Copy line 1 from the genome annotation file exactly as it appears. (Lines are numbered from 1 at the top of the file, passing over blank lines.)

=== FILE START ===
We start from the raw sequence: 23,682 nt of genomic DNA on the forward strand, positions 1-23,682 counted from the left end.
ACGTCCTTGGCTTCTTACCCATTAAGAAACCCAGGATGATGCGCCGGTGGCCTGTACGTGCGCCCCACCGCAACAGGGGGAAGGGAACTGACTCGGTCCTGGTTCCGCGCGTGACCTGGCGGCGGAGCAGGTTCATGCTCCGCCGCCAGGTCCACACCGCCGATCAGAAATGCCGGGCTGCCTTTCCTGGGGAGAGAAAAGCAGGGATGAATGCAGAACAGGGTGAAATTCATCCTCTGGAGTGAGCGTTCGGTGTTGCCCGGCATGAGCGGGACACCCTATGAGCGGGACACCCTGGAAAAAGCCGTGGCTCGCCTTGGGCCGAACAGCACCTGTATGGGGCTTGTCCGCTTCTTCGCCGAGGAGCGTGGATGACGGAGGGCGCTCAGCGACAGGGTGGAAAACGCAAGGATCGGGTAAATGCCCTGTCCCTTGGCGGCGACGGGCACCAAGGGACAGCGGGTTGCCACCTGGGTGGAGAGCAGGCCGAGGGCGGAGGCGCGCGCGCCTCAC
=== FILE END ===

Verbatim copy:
We start from the raw sequence: 23,682 nt of genomic DNA on the forward strand, positions 1-23,682 counted from the left end.